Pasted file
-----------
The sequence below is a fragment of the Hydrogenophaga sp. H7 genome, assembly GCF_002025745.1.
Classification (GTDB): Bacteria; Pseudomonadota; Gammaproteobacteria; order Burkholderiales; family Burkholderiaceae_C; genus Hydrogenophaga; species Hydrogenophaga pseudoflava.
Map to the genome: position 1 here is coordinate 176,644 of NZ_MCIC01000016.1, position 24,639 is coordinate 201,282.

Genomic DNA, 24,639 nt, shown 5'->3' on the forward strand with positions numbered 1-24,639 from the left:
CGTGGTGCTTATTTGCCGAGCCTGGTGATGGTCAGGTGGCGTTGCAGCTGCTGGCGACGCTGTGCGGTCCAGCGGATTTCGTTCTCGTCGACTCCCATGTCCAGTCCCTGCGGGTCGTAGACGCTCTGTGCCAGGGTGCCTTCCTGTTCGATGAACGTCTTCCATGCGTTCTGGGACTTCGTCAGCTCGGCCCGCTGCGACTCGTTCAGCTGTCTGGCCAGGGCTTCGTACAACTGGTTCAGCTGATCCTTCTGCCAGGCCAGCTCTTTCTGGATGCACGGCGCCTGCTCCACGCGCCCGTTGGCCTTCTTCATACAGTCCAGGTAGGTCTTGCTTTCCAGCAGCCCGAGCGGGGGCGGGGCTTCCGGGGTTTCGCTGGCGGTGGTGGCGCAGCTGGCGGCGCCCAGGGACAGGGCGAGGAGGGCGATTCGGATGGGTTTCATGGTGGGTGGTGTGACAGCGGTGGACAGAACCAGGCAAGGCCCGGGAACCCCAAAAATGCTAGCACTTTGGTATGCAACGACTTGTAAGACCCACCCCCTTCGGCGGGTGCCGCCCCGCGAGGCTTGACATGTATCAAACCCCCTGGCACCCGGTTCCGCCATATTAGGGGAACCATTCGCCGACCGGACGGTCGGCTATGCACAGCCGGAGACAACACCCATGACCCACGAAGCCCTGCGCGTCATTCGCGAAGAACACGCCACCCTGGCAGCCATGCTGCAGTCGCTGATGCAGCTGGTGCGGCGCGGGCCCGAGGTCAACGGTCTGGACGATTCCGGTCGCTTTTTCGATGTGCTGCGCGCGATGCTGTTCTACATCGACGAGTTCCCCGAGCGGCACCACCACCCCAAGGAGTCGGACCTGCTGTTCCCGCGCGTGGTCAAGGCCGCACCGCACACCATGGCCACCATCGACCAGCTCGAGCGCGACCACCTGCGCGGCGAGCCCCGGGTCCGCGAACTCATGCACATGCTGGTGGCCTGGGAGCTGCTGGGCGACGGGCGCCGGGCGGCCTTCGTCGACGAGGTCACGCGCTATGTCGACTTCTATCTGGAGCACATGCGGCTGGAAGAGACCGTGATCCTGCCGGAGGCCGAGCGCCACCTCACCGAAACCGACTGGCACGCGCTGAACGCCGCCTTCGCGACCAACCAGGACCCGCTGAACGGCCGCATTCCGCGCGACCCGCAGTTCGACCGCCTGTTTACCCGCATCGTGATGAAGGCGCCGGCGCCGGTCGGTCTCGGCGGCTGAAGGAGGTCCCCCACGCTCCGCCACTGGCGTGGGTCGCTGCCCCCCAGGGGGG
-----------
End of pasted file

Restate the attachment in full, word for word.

The sequence below is a fragment of the Hydrogenophaga sp. H7 genome, assembly GCF_002025745.1.
Classification (GTDB): Bacteria; Pseudomonadota; Gammaproteobacteria; order Burkholderiales; family Burkholderiaceae_C; genus Hydrogenophaga; species Hydrogenophaga pseudoflava.
Map to the genome: position 1 here is coordinate 176,644 of NZ_MCIC01000016.1, position 24,639 is coordinate 201,282.

Genomic DNA, 24,639 nt, shown 5'->3' on the forward strand with positions numbered 1-24,639 from the left:
CGTGGTGCTTATTTGCCGAGCCTGGTGATGGTCAGGTGGCGTTGCAGCTGCTGGCGACGCTGTGCGGTCCAGCGGATTTCGTTCTCGTCGACTCCCATGTCCAGTCCCTGCGGGTCGTAGACGCTCTGTGCCAGGGTGCCTTCCTGTTCGATGAACGTCTTCCATGCGTTCTGGGACTTCGTCAGCTCGGCCCGCTGCGACTCGTTCAGCTGTCTGGCCAGGGCTTCGTACAACTGGTTCAGCTGATCCTTCTGCCAGGCCAGCTCTTTCTGGATGCACGGCGCCTGCTCCACGCGCCCGTTGGCCTTCTTCATACAGTCCAGGTAGGTCTTGCTTTCCAGCAGCCCGAGCGGGGGCGGGGCTTCCGGGGTTTCGCTGGCGGTGGTGGCGCAGCTGGCGGCGCCCAGGGACAGGGCGAGGAGGGCGATTCGGATGGGTTTCATGGTGGGTGGTGTGACAGCGGTGGACAGAACCAGGCAAGGCCCGGGAACCCCAAAAATGCTAGCACTTTGGTATGCAACGACTTGTAAGACCCACCCCCTTCGGCGGGTGCCGCCCCGCGAGGCTTGACATGTATCAAACCCCCTGGCACCCGGTTCCGCCATATTAGGGGAACCATTCGCCGACCGGACGGTCGGCTATGCACAGCCGGAGACAACACCCATGACCCACGAAGCCCTGCGCGTCATTCGCGAAGAACACGCCACCCTGGCAGCCATGCTGCAGTCGCTGATGCAGCTGGTGCGGCGCGGGCCCGAGGTCAACGGTCTGGACGATTCCGGTCGCTTTTTCGATGTGCTGCGCGCGATGCTGTTCTACATCGACGAGTTCCCCGAGCGGCACCACCACCCCAAGGAGTCGGACCTGCTGTTCCCGCGCGTGGTCAAGGCCGCACCGCACACCATGGCCACCATCGACCAGCTCGAGCGCGACCACCTGCGCGGCGAGCCCCGGGTCCGCGAACTCATGCACATGCTGGTGGCCTGGGAGCTGCTGGGCGACGGGCGCCGGGCGGCCTTCGTCGACGAGGTCACGCGCTATGTCGACTTCTATCTGGAGCACATGCGGCTGGAAGAGACCGTGATCCTGCCGGAGGCCGAGCGCCACCTCACCGAAACCGACTGGCACGCGCTGAACGCCGCCTTCGCGACCAACCAGGACCCGCTGAACGGCCGCATTCCGCGCGACCCGCAGTTCGACCGCCTGTTTACCCGCATCGTGATGAAGGCGCCGGCGCCGGTCGGTCTCGGCGGCTGAAGGAGGTCCCCCACGCTCCGCCACTGGCGTGGGTCGCTGCCCCCCAGGGGGG